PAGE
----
That leave be granted to introduce a Bill entitled an Act to permit access to the Workplace Relations Commission and Labour Court to members of the Defence Forces and their representative associations; to amend the definition of "worker" in the Industrial Relations Act 1990; to remove restrictions on representative associations associating with trade unions or members of the Defence Forces having trade union membership; and for these and other purposes to amend the Industrial Relations Act 1990 and the Defence (Amendment) Act 1990; and to provide for related matters.
This Bill was inspired by the success of the Garda Representative Association and the AGSI in winning the case brought on their behalf to the European Committee of Social Rights. There, despite opposition from the Government, after two years of a battle, the right of the Garda organisations to enjoy more of the bargaining rights enjoyed by trade unions, short of the right to strike, were upheld. The Government has indicated its acceptance of the Garda ruling and that legislation to give effect to it is due.
However, in the aftermath of that ruling, I immediately submitted an oral parliamentary question asking whether similar rights would be bestowed on the armed forces and their organisation, PDFORRA, or would they be forced also to take their fight to the European Committee of Social Rights in the teeth of Government opposition. Unfortunately, that is the case. It is emblematic of the fact that of all public sector workers, the armed forces stand out as the most abused and exploited.
Further questions I have posed highlight, for example, that many armed forces personnel are prevented from taking their full annual leave entitlements. In 2015 alone, the denial of annual leave added up to €30 million in wage equivalent. There have been court rulings on disputes relating to conditions of work in favour of members of the Defence Forces that have not been acted on. They suffer unique discrimination in terms of pension entitlements. We saw the inaction over the hazardous working conditions in the Air Corps paint shop. The hours can be horrendous. Let me read out a posting from the Facebook page of Wives and Partners of the Defence Forces, which is a new campaign group which has organised a number of protest actions to highlight the situation. Troops were drafted in as part of the search for the body parts of the late Ms Patricia O'Connor in the Wicklow mountains last week, and this is what the post stated:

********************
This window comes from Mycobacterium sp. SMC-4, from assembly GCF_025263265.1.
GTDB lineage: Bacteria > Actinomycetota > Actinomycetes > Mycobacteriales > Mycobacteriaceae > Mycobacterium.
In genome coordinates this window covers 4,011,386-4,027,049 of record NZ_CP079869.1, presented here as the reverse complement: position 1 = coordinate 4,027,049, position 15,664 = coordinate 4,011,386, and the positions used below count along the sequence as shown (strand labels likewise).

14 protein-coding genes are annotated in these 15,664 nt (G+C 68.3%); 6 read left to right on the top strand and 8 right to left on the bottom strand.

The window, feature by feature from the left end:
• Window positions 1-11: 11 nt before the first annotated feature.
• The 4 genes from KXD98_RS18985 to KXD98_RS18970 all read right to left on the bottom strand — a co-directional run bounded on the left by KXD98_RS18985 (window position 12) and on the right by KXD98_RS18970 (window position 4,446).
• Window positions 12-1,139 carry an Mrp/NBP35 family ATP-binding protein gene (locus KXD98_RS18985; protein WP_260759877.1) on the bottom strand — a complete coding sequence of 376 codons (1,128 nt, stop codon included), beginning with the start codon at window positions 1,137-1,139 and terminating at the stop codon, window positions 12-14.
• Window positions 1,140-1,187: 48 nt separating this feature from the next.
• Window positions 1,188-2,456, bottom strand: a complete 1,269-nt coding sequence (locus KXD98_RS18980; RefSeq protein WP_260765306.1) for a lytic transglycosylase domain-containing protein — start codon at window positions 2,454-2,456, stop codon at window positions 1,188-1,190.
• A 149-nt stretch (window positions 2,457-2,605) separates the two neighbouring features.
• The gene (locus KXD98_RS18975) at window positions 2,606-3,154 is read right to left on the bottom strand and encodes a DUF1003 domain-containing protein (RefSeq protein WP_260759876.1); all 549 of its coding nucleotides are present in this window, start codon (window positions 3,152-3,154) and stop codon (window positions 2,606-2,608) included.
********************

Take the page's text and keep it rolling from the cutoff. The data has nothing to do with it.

We left at 4.30am this morning to go to the Wicklow mountains to assist in the search. At 6pm we were given 25 sandwiches and cold soup to be shared between 35 troops. No other food throughout the day. We won't get home until 9pm this evening and have to go back out at the same time tomorrow morning to resume the search. Not only do we not get extra pay for this but the Defence Forces won't even feed us properly which is degrading and insulting.
We have no illusions about the Workplace Relations Commission and the various statutory industrial relations bodies but from the point of view of giving PDFORRA a proper platform to air in the public gaze the issues relating to pay and working conditions, the Workplace Relations Commission would be a significant step up from having to deal with the senior management in the Department of Defence. Our Bill provides for this but, furthermore, provides for allowing individual members of the Defence Forces to pursue grievances and disputes to the Rights Commissioner or the Equality Tribunal, if there is a discrimination dimension to the grievance.
Frankly, the fact that armed forces personnel tend to be more working class in their composition than, say, the gardaí is in large measure a reason for the official contempt in which they are held. A number of parties, including Fianna Fáil, have indicated a willingness to extend the rights enshrined in this Bill to the armed forces and I see no reason this Bill should not progress to Committee Stage. If it reaches Committee Stage, it is our intention at that Stage to introduce an amendment extending the right to strike and to have that debate.